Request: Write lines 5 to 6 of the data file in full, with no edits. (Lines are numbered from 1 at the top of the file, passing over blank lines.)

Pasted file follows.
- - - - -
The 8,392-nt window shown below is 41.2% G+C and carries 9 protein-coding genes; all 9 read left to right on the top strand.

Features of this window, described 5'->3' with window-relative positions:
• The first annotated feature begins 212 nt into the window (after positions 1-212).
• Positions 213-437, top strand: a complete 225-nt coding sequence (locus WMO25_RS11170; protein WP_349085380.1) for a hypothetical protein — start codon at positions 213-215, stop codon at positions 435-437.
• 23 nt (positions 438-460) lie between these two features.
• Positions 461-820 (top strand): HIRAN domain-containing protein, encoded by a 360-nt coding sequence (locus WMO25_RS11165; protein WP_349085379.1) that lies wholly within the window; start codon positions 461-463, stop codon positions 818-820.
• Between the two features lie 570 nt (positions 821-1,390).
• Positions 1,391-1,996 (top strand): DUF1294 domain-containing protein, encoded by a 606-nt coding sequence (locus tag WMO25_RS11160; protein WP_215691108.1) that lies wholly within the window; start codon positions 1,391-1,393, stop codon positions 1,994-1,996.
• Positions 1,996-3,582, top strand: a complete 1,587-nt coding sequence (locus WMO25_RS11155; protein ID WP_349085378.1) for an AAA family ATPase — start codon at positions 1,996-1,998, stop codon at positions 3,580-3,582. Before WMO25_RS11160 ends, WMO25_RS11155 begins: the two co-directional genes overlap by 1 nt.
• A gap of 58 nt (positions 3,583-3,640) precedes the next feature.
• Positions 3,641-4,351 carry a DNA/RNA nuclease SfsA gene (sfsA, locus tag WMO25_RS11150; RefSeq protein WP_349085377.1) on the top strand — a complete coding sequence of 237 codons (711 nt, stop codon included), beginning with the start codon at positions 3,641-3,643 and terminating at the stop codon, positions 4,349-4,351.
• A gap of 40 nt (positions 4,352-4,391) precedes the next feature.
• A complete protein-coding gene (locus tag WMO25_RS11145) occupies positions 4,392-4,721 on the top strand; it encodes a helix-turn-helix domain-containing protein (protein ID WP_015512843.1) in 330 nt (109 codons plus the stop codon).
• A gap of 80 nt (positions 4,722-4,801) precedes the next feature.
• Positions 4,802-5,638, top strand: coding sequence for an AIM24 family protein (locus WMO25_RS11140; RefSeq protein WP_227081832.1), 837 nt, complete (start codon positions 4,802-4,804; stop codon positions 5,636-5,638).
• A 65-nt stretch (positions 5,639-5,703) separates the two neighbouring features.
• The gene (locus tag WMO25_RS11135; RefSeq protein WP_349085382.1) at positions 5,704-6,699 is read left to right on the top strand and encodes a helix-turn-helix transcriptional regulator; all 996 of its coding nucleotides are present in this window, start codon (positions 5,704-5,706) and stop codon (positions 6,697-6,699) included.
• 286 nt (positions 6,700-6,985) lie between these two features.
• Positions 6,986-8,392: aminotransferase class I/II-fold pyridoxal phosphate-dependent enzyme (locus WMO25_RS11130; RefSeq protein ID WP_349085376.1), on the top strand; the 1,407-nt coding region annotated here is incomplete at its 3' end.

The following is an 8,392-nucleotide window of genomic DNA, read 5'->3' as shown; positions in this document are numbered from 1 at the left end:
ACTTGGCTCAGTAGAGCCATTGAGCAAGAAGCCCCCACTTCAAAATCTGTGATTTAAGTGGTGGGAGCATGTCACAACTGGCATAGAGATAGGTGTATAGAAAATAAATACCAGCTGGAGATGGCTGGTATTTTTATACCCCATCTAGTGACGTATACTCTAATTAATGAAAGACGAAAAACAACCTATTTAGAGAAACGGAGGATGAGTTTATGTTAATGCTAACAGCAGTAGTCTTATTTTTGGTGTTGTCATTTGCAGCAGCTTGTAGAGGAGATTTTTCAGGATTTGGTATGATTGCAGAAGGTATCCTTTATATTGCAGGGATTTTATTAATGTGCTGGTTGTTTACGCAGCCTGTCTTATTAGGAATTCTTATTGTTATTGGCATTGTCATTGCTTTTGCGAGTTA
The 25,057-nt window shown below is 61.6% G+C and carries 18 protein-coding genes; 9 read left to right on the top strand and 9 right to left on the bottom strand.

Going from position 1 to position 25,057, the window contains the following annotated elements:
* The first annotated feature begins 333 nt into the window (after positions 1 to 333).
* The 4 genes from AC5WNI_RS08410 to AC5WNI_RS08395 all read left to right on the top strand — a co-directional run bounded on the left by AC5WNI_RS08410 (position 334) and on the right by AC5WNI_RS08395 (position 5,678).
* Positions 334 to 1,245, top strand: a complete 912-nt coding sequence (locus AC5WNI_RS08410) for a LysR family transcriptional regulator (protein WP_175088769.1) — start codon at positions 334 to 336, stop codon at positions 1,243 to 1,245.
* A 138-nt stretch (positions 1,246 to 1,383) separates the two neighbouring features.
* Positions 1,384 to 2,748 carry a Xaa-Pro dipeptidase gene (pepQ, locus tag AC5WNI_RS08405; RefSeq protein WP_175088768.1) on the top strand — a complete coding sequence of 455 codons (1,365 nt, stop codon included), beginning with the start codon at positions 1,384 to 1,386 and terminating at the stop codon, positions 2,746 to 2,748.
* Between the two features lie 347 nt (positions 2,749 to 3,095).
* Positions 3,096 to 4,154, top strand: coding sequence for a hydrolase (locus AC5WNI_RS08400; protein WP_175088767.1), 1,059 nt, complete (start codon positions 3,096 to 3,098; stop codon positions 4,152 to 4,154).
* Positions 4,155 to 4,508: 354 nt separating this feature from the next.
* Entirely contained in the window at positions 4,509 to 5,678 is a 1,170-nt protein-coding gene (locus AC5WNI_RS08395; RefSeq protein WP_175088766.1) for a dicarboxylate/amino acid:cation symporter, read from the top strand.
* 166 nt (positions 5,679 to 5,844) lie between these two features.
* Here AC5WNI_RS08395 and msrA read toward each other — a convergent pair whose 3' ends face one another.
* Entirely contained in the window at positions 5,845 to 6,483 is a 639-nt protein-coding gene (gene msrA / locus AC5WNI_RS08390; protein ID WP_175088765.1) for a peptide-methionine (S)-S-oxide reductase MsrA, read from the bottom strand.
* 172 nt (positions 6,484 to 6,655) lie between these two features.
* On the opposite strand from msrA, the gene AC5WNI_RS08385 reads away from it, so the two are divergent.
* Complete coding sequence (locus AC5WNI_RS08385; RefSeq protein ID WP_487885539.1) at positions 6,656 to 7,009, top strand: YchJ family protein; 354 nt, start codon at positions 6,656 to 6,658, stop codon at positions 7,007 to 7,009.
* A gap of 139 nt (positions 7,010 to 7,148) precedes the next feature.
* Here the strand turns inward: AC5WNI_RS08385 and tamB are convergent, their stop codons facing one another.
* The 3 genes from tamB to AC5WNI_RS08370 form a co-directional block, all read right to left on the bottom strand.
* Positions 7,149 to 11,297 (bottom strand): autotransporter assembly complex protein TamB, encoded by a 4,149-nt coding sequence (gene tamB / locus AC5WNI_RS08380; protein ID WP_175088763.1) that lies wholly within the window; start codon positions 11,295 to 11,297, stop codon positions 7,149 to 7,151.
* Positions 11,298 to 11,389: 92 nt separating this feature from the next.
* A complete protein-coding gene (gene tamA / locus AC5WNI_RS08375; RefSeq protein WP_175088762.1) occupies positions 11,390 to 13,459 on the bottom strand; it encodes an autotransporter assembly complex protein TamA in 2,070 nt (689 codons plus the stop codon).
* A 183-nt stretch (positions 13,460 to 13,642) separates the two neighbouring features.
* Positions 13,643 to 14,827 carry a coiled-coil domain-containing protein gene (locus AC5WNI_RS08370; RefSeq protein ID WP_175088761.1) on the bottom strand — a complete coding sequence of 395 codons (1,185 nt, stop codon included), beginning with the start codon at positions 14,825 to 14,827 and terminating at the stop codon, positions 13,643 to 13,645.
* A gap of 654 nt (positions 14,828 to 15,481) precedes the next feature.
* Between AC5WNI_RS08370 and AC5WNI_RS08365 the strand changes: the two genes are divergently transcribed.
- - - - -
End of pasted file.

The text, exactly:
• 23 nt (positions 438-460) lie between these two features.
• Positions 461-820 (top strand): HIRAN domain-containing protein, encoded by a 360-nt coding sequence (locus WMO25_RS11165; protein WP_349085379.1) that lies wholly within the window; start codon positions 461-463, stop codon positions 818-820.